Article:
Public Support

Civil rights march on Washington, D.C., 1963
Courtesy of National Archives

Presidential power ultimately derives from the people. Getting elected is just the beginning. Only by maintaining public support does an administration sustain its influence. Popular presidents have the ability to promote their policies, pressure members of Congress, and defend against attacks. Conversely, should a president fall sharply in opinion polls, his administration is weakened.

Cartoon of Grover Cleveland fishing for popularity, from the September 1886 issue of Puck.

Gallup poll cartoon
Americans distrust polling. One of the harshest criticisms of a president has been that he is pandering to the polls. Yet those who ignore public sentiment risk the effectiveness of their administrations.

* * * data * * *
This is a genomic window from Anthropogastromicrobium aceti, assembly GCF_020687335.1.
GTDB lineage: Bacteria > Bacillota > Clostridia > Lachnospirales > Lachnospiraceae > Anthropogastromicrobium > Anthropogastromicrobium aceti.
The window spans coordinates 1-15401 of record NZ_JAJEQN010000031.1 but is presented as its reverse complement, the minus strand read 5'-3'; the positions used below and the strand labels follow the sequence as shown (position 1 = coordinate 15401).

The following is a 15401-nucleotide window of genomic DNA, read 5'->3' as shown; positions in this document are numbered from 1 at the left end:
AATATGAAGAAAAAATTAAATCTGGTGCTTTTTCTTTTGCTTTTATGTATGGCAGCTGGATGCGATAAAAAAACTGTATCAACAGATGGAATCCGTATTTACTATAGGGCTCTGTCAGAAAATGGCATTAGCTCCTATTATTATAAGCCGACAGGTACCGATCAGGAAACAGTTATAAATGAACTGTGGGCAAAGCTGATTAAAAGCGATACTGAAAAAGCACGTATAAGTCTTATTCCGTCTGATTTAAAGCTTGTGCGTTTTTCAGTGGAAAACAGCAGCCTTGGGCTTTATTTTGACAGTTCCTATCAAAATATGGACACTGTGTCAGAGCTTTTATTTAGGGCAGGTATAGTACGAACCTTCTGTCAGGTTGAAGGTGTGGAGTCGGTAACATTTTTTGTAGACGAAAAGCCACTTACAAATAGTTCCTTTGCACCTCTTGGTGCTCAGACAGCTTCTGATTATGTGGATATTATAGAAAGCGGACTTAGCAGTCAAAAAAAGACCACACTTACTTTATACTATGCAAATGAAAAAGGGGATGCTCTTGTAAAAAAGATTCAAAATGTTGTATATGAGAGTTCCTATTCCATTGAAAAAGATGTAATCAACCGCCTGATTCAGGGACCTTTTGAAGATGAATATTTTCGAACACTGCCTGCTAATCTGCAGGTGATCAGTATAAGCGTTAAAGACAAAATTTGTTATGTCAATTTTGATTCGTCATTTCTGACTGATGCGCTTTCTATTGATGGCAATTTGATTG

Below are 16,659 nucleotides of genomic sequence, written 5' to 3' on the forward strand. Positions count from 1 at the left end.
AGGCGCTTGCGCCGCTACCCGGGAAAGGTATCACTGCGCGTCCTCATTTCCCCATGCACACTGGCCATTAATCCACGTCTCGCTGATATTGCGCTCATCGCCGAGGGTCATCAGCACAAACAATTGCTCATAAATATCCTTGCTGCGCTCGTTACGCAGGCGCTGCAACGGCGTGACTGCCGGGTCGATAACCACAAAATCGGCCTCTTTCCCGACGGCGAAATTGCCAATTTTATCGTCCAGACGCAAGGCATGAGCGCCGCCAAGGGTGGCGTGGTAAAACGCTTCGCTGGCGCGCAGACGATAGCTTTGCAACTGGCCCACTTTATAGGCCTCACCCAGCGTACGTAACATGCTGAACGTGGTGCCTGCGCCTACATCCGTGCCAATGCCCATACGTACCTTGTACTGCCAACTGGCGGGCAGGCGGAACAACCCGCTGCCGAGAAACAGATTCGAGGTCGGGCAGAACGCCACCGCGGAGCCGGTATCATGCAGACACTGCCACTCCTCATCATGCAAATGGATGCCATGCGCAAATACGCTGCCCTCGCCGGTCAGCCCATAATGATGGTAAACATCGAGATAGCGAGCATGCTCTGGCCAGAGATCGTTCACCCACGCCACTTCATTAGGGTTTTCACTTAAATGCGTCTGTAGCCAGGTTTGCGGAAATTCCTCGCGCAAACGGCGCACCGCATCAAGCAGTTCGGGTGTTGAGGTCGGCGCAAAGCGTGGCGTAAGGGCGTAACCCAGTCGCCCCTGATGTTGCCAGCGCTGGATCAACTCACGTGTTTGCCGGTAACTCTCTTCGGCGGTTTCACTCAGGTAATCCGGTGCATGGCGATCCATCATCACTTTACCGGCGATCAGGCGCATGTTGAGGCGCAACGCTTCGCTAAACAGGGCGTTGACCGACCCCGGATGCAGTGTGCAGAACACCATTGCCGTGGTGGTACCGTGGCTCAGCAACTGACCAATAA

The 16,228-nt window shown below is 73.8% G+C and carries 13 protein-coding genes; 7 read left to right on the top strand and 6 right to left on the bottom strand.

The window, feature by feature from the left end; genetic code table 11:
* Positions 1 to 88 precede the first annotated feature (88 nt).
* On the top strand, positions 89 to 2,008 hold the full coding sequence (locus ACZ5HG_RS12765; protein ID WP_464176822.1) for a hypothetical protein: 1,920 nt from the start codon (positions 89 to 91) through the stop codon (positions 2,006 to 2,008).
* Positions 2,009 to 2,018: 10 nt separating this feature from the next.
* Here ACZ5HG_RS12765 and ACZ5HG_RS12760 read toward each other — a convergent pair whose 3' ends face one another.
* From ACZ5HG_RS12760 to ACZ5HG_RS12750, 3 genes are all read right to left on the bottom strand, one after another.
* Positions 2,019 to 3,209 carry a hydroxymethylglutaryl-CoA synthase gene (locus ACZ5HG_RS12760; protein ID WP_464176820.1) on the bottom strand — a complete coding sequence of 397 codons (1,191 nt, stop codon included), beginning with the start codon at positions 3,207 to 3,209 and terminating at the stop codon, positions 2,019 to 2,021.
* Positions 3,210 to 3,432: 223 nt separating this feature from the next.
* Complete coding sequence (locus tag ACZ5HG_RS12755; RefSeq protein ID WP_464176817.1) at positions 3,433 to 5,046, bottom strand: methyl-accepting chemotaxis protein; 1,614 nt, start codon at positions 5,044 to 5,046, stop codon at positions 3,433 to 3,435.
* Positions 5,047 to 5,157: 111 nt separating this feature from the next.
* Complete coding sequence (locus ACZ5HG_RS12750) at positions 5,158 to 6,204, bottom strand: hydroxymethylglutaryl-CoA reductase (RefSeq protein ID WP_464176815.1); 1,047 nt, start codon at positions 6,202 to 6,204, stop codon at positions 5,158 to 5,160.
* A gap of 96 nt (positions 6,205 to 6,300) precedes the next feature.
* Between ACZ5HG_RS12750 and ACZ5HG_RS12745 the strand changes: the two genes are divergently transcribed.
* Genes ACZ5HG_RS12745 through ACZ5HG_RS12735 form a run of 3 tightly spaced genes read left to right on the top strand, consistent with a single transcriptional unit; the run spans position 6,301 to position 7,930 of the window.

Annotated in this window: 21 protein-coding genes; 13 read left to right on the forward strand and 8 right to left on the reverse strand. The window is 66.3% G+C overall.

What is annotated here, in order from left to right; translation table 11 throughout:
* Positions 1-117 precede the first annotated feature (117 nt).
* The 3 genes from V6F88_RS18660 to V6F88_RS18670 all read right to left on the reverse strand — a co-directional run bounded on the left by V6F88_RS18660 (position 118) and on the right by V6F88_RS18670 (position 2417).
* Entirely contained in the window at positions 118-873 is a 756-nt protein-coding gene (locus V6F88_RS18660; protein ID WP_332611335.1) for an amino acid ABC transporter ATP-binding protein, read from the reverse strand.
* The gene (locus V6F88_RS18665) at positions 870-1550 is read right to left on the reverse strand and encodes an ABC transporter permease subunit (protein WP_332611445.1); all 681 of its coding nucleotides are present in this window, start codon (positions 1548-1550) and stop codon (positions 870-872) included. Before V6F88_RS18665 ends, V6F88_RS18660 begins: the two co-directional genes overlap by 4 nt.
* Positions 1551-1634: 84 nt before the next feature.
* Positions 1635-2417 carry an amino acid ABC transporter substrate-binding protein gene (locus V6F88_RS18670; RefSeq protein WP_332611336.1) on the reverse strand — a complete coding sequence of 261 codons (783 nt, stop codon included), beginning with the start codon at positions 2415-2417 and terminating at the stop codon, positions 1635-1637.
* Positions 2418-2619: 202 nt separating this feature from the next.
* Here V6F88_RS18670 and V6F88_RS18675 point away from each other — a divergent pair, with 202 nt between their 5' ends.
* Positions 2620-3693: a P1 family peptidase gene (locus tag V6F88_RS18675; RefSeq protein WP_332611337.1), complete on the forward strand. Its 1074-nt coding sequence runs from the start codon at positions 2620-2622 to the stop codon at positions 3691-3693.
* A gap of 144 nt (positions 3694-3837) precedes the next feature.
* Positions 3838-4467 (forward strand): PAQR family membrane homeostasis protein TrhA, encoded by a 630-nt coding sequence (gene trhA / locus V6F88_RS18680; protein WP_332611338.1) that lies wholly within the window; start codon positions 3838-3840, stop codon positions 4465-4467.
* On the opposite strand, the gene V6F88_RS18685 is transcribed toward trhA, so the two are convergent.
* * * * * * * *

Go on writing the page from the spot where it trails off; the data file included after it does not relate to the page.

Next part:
The old system for gauging public opinion relied on informal reports from party activists, the news media, and one's own political instincts. By the 1930s, professional pollsters and, later, focus groups started to replace those methods. More and more, the information gathered is used to demonstrate the popularity of the president or to help package and sell programs to the public and push legislation through Congress.

Courtesy of Gallup Organization
Protest buttons and ribbons
The most essential right of citizens in a free society is the ability to challenge the decisions and actions of their government and to make their opinions known. The First Amendment to the Constitution guarantees the right to peacefully assemble and petition the government for a redress of grievances. From local protests to marches on Washington, demonstrations have forced presidents to publicly take stands and clarify positions on issues they often wish to avoid.
Washington, D.C., World Bank protest sign, 2000
Anti-Vietnam War protest sign, c. 1973
Farmers' protest sign, Washington, D.C., 1978